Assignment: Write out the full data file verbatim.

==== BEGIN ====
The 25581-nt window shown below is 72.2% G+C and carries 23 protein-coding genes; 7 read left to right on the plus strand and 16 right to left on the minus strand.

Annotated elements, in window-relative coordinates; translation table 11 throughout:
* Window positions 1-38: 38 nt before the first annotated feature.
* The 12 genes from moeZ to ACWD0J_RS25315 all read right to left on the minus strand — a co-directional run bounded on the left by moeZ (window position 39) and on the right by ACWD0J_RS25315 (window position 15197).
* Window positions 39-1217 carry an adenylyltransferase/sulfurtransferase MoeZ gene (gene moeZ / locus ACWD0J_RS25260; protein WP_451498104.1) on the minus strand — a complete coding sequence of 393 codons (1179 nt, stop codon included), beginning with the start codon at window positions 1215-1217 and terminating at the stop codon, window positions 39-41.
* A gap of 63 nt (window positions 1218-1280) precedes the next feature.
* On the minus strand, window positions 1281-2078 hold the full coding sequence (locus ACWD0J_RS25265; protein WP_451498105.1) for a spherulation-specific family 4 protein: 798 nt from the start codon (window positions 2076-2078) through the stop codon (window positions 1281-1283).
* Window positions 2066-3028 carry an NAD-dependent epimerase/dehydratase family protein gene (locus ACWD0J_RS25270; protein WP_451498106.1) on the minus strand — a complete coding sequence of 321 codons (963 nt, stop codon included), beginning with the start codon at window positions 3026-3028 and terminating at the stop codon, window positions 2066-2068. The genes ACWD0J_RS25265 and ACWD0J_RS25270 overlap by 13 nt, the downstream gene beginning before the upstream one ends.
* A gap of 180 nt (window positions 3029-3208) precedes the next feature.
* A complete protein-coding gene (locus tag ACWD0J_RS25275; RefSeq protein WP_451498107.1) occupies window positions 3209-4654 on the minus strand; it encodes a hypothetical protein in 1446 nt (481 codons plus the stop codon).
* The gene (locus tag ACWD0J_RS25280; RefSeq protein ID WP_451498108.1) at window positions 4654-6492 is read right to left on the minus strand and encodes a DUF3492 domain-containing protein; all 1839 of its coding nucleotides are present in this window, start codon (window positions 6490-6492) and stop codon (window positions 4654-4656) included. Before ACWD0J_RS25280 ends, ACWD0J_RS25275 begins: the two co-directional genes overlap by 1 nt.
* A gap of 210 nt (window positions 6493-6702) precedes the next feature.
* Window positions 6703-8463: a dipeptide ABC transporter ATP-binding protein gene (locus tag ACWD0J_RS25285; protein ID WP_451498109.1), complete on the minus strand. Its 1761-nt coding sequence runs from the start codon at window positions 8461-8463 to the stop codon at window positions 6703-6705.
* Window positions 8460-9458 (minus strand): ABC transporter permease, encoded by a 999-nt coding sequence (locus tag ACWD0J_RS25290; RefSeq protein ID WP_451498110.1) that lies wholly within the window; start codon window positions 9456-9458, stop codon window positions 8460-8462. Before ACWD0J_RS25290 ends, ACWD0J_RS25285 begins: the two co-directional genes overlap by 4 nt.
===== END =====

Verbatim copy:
The 25581-nt window shown below is 72.2% G+C and carries 23 protein-coding genes; 7 read left to right on the plus strand and 16 right to left on the minus strand.

Annotated elements, in window-relative coordinates; translation table 11 throughout:
* Window positions 1-38: 38 nt before the first annotated feature.
* The 12 genes from moeZ to ACWD0J_RS25315 all read right to left on the minus strand — a co-directional run bounded on the left by moeZ (window position 39) and on the right by ACWD0J_RS25315 (window position 15197).
* Window positions 39-1217 carry an adenylyltransferase/sulfurtransferase MoeZ gene (gene moeZ / locus ACWD0J_RS25260; protein WP_451498104.1) on the minus strand — a complete coding sequence of 393 codons (1179 nt, stop codon included), beginning with the start codon at window positions 1215-1217 and terminating at the stop codon, window positions 39-41.
* A gap of 63 nt (window positions 1218-1280) precedes the next feature.
* On the minus strand, window positions 1281-2078 hold the full coding sequence (locus ACWD0J_RS25265; protein WP_451498105.1) for a spherulation-specific family 4 protein: 798 nt from the start codon (window positions 2076-2078) through the stop codon (window positions 1281-1283).
* Window positions 2066-3028 carry an NAD-dependent epimerase/dehydratase family protein gene (locus ACWD0J_RS25270; protein WP_451498106.1) on the minus strand — a complete coding sequence of 321 codons (963 nt, stop codon included), beginning with the start codon at window positions 3026-3028 and terminating at the stop codon, window positions 2066-2068. The genes ACWD0J_RS25265 and ACWD0J_RS25270 overlap by 13 nt, the downstream gene beginning before the upstream one ends.
* A gap of 180 nt (window positions 3029-3208) precedes the next feature.
* A complete protein-coding gene (locus tag ACWD0J_RS25275; RefSeq protein WP_451498107.1) occupies window positions 3209-4654 on the minus strand; it encodes a hypothetical protein in 1446 nt (481 codons plus the stop codon).
* The gene (locus tag ACWD0J_RS25280; RefSeq protein ID WP_451498108.1) at window positions 4654-6492 is read right to left on the minus strand and encodes a DUF3492 domain-containing protein; all 1839 of its coding nucleotides are present in this window, start codon (window positions 6490-6492) and stop codon (window positions 4654-4656) included. Before ACWD0J_RS25280 ends, ACWD0J_RS25275 begins: the two co-directional genes overlap by 1 nt.
* A gap of 210 nt (window positions 6493-6702) precedes the next feature.
* Window positions 6703-8463: a dipeptide ABC transporter ATP-binding protein gene (locus tag ACWD0J_RS25285; protein ID WP_451498109.1), complete on the minus strand. Its 1761-nt coding sequence runs from the start codon at window positions 8461-8463 to the stop codon at window positions 6703-6705.
* Window positions 8460-9458 (minus strand): ABC transporter permease, encoded by a 999-nt coding sequence (locus tag ACWD0J_RS25290; RefSeq protein ID WP_451498110.1) that lies wholly within the window; start codon window positions 9456-9458, stop codon window positions 8460-8462. Before ACWD0J_RS25290 ends, ACWD0J_RS25285 begins: the two co-directional genes overlap by 4 nt.